Wollborg also attributes his collaborative invention development abilities to his time at the prosthetics company.
An In-Depth Look at Innovate3D’s Processes
Wollborg is often confronted with scenarios where he has to re-design parts for medical equipment after being presented with broken pieces.
“There are occasions where a product is out-of-service and the mechanical design is still good—the core equipment works,” describes Wollborg. “I worked for a company that at times needed to replace a shroud, housing or any number of different things. I would procure either a field component or an image that I would work from. Each time it’s a little different, but the objective is to be able to maintain the appearance and improve or match the function. A lot of times we observe how it was broken and we’re able to design a solution that leverages different manufacturing techniques in order to reduce tooling costs while improving the end part. It’s usually low-volume production, because it’s a unique challenge to produce many different parts but maintain a high level of quality.”
While Innovate3D doesn’t own a metal 3D printer, the company has a membership to a shop with plenty of resources, including CNC equipment.
“At times, if it’s a machine component, we’ll make it out of an alloy,” explains Wollborg. “I’ve got an old Bridgeport that I’ll use for doing simple parts. I have access to a CNC shop, so all metals are used. Normally if I’m building the machine in order to facilitate a repair or rework a metal, composite or silicone urethane part, consideration of the selection processes is very important because it forces us into all manufacturing methods that we’re going to use. We work with a lot of advanced materials.”
When it comes to the 3D scanning of challenging surfaces with blends and transitions, Wollborg uses a blue light scanner from 3D Systems due to its high resolution and speed. A set of point cloud data is created within Geomagic, where Wollborg aligns multiple scans to get an accurate CAD representation of the broken part.
The 3D scanner is mounted on a tripod, which incorporates a 360-degree rotational mechanical platform. (Image courtesy of Kenan Wollborg.)
Wollborg proceeds to drop the skeleton model into SOLIDWORKS after using a file format. In SOLIDWORKS, he continues finessing with regards to global alignment, using height gauges and other measuring tools to calibrate the physical part in order to ensure that the scan is correct. Wollborg then takes the model back to Geomagic to further refine it and generate reference data such as series of 3D datum curves. Once he has the reference planes inside of Geomagic, he returns the model to SOLIDWORKS, where he pulls together the exterior surfaces and readies the parametric model for a 3D print.
“I’ll do some comparisons between the original object and the new one,” conveys Wollborg. “Once I have it the way I like it, I’ll core it and add all the features on the inside to really make it assemble. Some of these parts may be submerged, so I may have to create different shutoffs and walls to ensure that fluids don’t go in and breach. Parts that I really enjoy creating the most are those where I have to come up with a way to create double or triple walls to prevent a future failure.”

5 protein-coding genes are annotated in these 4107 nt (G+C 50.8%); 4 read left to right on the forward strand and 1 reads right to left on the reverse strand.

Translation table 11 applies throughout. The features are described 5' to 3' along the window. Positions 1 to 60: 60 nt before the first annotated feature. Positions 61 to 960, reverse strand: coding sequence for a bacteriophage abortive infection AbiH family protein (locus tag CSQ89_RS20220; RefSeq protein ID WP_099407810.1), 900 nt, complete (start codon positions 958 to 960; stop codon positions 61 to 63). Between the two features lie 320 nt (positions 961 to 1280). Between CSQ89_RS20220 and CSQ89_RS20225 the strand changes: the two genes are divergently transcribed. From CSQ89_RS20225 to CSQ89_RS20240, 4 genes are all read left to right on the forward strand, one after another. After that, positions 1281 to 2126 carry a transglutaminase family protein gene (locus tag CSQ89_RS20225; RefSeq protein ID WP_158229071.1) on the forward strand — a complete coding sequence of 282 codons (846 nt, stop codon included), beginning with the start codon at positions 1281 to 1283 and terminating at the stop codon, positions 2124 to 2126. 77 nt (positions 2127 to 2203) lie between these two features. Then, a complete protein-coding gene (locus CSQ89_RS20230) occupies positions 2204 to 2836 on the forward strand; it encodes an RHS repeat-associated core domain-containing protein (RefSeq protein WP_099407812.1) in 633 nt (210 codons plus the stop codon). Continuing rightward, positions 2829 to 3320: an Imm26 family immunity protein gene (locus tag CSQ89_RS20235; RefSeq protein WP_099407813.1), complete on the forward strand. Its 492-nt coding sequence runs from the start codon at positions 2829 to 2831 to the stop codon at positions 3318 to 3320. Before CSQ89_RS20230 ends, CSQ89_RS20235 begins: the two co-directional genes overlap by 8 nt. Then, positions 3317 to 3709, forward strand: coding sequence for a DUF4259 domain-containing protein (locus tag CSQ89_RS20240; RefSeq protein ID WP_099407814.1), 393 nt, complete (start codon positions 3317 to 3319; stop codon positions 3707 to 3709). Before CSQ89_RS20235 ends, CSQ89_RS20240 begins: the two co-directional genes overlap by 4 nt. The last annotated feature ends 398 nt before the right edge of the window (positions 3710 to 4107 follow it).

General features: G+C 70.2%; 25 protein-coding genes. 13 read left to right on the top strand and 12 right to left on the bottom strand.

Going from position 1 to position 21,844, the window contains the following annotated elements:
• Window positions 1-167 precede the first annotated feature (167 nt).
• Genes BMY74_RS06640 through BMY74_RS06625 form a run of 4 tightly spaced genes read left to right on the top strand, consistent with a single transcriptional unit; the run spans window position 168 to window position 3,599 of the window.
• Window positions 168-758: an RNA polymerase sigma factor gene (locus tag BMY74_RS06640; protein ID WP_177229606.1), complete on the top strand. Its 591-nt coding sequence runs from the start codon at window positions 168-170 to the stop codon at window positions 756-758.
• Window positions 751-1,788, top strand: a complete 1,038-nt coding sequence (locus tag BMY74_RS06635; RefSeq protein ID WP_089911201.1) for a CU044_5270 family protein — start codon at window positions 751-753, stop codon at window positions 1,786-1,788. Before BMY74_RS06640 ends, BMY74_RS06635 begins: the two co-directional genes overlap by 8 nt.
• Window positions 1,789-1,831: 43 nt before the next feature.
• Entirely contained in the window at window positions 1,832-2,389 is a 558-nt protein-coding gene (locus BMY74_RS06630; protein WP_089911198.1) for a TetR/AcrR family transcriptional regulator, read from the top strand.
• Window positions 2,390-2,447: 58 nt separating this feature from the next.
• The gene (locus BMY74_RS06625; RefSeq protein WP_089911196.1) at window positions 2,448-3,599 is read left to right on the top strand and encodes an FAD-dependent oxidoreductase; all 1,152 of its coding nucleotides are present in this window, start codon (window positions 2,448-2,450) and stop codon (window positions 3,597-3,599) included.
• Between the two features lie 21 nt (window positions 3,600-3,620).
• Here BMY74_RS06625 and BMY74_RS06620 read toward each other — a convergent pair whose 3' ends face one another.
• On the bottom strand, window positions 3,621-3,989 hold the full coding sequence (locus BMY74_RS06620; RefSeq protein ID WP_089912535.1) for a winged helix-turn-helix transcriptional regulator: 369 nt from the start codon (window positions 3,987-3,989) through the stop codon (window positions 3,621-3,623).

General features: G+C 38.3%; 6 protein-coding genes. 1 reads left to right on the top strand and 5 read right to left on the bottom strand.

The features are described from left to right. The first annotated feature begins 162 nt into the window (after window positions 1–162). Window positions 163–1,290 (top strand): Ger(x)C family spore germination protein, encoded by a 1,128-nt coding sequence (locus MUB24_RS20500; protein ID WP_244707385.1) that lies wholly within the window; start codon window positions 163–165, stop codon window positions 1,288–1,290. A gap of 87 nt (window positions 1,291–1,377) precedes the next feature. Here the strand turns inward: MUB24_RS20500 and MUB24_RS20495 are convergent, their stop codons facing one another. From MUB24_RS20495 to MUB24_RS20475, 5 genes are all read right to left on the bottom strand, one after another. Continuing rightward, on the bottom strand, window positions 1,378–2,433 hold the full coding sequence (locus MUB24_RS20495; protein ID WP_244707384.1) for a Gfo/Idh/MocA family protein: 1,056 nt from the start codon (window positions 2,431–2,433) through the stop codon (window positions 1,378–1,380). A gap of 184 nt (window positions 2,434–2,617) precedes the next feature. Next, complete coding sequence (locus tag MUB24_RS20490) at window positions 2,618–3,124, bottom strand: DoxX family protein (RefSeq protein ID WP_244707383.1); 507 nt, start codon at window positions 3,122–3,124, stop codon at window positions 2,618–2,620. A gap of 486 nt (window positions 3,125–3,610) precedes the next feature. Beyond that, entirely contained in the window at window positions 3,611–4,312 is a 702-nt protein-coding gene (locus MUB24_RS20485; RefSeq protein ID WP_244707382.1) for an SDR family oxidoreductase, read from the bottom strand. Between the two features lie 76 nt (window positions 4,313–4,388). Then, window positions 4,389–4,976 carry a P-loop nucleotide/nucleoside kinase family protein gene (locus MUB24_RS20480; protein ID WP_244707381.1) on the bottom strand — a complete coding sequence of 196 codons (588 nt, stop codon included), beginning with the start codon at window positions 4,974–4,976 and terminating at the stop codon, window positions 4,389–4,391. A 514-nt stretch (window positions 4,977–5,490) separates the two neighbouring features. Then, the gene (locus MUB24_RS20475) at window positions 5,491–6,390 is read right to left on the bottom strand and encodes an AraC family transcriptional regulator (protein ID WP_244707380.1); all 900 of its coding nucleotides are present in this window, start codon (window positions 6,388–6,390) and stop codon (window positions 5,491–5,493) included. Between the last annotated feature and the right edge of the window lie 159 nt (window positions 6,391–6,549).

Wollborg goes into detail about the technology behind white light scanning.
“There’s a projector that puts a known shape with black and white lines across the object,” shares Wollborg. “Then there are two cameras observing how that light reflects off of the objects, triangulating those two images into accurate data. Original systems would use a laser, which might take as many as 10 to 15 minutes to capture a part. I can do that 10-minute scan in about 15 to 20 seconds now, because the projector is so much faster than the laser. White light has been able to expedite things because it uses a projector to broadcast an image onto the items that I want to scan, and that image can be processed in seconds. Resolution has further been increased by going from white light to blue light in order to have a more defined image.”
Wollborg believes that the operation of 3D scanning technology requires years of knowledge and experience, despite being marketed as easy-to-use.
“It’s sold as a turnkey solution,” says Wollborg. “The reality is, with 20+ years of experience, I’ll use that tool in a different way on each different project. Normally, it requires design knowledge and engineering to ensure that what I’m designing has the ability to be fabricated while being strong enough. There’s a lot more than just the shape. The capture with the 3D scanner is just a start.”
A Passion to Help Inventors Thrive
Wollborg stresses that using SOLIDWORKS to conduct a feasibility study of invention designs is essential for determining if an idea or concept is going to work—and can save an inventor tens of thousands of dollars in builds.
“It also affords that inventor a higher chance of getting a patent,” says Wollborg. “Because in going through that exercise, a lot of times we have ‘aha’ moments where it works—but maybe it doesn’t do it as well, or it works and we see an opportunity to make it better. Without the diligence of actually having built it, there may be functional things that are missing.”
Wollborg typically begins the design process on paper in order to quickly evaluate the complete set of moving parts. He proceeds to cut out all the components to get them to an assembly level and uses SOLIDWORKS for clearance studies. In the end, he arranges for the 3D printing of the physical prototype. Due to his extensive contributions towards every invention, Wollborg is credited in patents as a main inventor or co-inventor. He currently has about two dozen patents in the process of being published.
“The best part of the job is that it’s different each day,” Wollborg says. “I love that we still do work with inventors. It can be difficult at times, but it’s a great challenge to see a new idea and help people get to where they’re going.”
Learn more about SOLIDWORKS with the whitepaper Simulating for Better Health.